*n*trials are independent and are repeated using identical conditions. Think of this as drawing WITH replacement. Because the*n*trials are independent, the outcome of one trial does not help in predicting the outcome of another trial. Another way of saying this is that for each individual trial, the probability,*p*, of a success and probability,*q*, of a failure remain the same. For example, randomly guessing at a true-false statistics question has only two outcomes. If a success is guessing correctly, then a failure is guessing incorrectly. Suppose Joe always guesses correctly on any statistics true-false question with a probability*p*= 0.6. Then,*q*= 0.4. This means that for every true-false statistics question Joe answers, his probability of success (*p*= 0.6) and his probability of failure (*q*= 0.4) remain the same.

The outcomes of a binomial experiment fit a binomial probability distribution. The random variable *X* = the number of successes obtained in the *n* independent trials.

The mean, *Î¼*, and variance, *Ïƒ*^{2}, for the binomial probability distribution are *Î¼* = *np* and *Ïƒ*^{2} = *npq*. The standard deviation, *Ïƒ*, is then *Ïƒ* = $\sqrt{npq}$.

Any experiment that has characteristics three and four and where *n* = 1 is called a Bernoulli Trial (named after Jacob Bernoulli who, in the late 1600s, studied them extensively). A binomial experiment takes place when the number of successes is counted in one or more Bernoulli Trials.

### Example 4.2

Suppose you play a game that you can only either win or lose. The probability that you win any game is 55%, and the probability that you lose is 45%. Each game you play is independent. If you play the game 20 times, write the function that describes the probability that you win 15 of the 20 times. Here, if you define *X* as the number of wins, then *X* takes on the values 0, 1, 2, 3, ..., 20. The probability of a success is *p* = 0.55. The probability of a failure is *q* = 0.45. The number of trials is *n* = 20. The probability question can be stated mathematically as *P*(*x* = 15).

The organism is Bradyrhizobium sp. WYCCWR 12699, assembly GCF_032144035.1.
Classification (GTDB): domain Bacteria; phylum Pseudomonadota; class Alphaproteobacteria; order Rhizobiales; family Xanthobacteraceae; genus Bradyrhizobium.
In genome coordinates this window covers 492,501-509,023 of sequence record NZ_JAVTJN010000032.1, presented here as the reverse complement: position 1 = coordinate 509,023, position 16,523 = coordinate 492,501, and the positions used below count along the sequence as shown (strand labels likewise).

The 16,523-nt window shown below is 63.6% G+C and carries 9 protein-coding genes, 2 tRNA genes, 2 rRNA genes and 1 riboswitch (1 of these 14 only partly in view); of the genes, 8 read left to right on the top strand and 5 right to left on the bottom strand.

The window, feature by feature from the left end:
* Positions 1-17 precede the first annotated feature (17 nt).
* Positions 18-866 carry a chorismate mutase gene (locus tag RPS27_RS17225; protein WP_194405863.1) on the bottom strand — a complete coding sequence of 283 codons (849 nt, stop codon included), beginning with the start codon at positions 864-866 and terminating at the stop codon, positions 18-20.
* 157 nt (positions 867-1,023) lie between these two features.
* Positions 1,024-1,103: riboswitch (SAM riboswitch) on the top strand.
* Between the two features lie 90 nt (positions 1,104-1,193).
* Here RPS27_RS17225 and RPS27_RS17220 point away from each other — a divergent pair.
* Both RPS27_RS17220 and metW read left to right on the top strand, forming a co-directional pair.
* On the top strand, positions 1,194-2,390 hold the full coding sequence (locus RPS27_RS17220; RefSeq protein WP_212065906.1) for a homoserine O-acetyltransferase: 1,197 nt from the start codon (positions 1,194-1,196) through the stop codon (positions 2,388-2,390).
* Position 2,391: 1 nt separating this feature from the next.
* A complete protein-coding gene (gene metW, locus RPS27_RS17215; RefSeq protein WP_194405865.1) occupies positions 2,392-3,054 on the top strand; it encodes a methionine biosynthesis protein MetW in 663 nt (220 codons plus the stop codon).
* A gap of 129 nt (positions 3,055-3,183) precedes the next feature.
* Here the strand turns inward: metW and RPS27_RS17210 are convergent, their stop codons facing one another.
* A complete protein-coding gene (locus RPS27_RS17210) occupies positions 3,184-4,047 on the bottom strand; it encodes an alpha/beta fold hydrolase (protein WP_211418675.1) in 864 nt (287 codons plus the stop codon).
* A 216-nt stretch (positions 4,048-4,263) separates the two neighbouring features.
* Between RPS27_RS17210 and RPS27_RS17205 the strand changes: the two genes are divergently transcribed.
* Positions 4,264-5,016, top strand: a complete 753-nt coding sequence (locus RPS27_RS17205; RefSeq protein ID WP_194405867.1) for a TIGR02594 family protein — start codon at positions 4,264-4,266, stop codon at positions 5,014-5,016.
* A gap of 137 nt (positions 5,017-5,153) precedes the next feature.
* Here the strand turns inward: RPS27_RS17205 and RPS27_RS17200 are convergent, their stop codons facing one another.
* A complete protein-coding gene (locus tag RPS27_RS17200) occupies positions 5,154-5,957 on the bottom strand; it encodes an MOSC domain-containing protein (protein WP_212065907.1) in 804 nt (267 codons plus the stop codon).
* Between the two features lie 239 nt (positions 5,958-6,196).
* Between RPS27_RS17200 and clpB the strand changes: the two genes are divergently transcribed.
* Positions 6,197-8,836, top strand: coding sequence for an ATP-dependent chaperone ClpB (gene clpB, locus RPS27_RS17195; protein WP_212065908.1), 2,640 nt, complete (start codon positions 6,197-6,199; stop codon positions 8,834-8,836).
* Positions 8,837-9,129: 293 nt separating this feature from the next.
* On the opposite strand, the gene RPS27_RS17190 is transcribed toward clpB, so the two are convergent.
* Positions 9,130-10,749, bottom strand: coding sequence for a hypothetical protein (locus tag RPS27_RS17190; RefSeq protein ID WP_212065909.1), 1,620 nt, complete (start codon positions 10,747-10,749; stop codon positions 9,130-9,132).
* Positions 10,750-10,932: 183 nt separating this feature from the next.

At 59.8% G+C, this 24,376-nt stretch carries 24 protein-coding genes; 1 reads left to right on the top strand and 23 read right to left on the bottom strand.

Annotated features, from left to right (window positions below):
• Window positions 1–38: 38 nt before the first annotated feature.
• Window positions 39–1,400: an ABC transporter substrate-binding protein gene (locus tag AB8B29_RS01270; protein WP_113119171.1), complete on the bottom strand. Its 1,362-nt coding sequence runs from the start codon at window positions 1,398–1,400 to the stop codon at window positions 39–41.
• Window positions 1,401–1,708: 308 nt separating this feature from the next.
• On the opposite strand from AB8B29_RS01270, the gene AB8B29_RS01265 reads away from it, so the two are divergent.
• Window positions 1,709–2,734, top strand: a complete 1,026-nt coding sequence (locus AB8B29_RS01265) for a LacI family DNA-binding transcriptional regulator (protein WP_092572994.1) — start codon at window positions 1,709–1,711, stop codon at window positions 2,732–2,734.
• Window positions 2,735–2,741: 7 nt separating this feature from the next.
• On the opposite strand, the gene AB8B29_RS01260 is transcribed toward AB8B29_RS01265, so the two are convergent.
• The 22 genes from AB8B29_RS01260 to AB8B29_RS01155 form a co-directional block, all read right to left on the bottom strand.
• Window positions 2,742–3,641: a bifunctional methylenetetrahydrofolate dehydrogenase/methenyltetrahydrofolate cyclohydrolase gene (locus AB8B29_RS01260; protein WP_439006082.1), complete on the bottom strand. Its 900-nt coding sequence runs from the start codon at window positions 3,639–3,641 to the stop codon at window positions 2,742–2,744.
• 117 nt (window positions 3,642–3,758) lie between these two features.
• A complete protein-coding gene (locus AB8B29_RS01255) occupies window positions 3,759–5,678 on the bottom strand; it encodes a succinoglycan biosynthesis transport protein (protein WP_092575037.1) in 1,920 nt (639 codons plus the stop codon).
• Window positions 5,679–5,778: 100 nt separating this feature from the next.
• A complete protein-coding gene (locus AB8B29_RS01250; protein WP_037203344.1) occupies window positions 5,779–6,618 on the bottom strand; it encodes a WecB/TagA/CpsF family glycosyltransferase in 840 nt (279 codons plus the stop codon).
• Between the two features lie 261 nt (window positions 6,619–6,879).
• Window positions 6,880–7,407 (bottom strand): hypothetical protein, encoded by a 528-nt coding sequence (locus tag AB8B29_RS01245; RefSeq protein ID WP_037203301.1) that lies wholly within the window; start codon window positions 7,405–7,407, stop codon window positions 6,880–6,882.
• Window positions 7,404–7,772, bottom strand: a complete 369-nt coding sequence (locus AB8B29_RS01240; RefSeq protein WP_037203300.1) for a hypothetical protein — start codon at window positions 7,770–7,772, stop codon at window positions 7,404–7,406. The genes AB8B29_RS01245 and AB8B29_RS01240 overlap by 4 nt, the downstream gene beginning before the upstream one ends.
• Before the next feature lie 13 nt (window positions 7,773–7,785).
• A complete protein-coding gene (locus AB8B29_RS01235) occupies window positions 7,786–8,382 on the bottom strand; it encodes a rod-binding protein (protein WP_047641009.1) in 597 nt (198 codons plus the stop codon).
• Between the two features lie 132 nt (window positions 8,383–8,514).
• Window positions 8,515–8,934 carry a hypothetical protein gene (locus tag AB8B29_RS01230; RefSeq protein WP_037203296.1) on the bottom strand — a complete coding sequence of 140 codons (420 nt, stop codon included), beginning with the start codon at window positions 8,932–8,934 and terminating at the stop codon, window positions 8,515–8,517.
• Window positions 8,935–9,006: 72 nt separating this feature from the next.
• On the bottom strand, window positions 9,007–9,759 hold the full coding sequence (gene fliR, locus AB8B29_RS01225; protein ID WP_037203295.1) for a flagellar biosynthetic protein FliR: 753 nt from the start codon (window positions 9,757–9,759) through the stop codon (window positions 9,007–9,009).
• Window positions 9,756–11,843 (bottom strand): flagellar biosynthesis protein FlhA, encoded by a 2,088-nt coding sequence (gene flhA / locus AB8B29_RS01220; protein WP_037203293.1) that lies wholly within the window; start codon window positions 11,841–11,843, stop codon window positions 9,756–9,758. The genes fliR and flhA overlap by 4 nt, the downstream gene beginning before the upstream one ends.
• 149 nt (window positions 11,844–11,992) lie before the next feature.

A trainer is teaching a dolphin to do tricks. The probability that the dolphin successfully performs the trick is 35%, and the probability that the dolphin does not successfully perform the trick is 65%. Out of 20 attempts, you want to find the probability that the dolphin succeeds 12 times. Find the P(X=12) using the binomial Pdf.

### Example 4.3

A fair coin is flipped 15 times. Each flip is independent. What is the probability of getting more than ten heads? Let *X* = the number of heads in 15 flips of the fair coin. *X* takes on the values 0, 1, 2, 3, ..., 15. Since the coin is fair, *p* = 0.5 and *q* = 0.5. The number of trials is *n* = 15. State the probability question mathematically.

### Example 4.4

Approximately 70% of statistics students do their homework in time for it to be collected and graded. Each student does homework independently. In a statistics class of 50 students, what is the probability that at least 40 will do their homework on time? Students are selected randomly.

a. This is a binomial problem because there is only a success or a __________, there are a fixed number of trials, and the probability of a success is 0.70 for each trial.

b. If we are interested in the number of students who do their homework on time, then how do we define *X*?

c. What values does *x* take on?

d. What is a "failure," in words?

e. If *p* + *q* = 1, then what is *q*?

f. The words "at least" translate as what kind of inequality for the probability question *P*(*x* ____ 40).

Sixty-five percent of people pass the state driverâ€™s exam on the first try. A group of 50 individuals who have taken the driverâ€™s exam is randomly selected. Give two reasons why this is a binomial problem.

During the 2013 regular NBA season, DeAndre Jordan of the Los Angeles Clippers had the highest field goal completion rate in the league. DeAndre scored with 61.3% of his shots. Suppose you choose a random sample of 80 shots made by DeAndre during the 2013 season. Let *X* = the number of shots that scored points.

- What is the probability distribution for
*X*? - Using the formulas, calculate the (i) mean and (ii) standard deviation of
*X*. - Find the probability that DeAndre scored with 60 of these shots.
- Find the probability that DeAndre scored with more than 50 of these shots.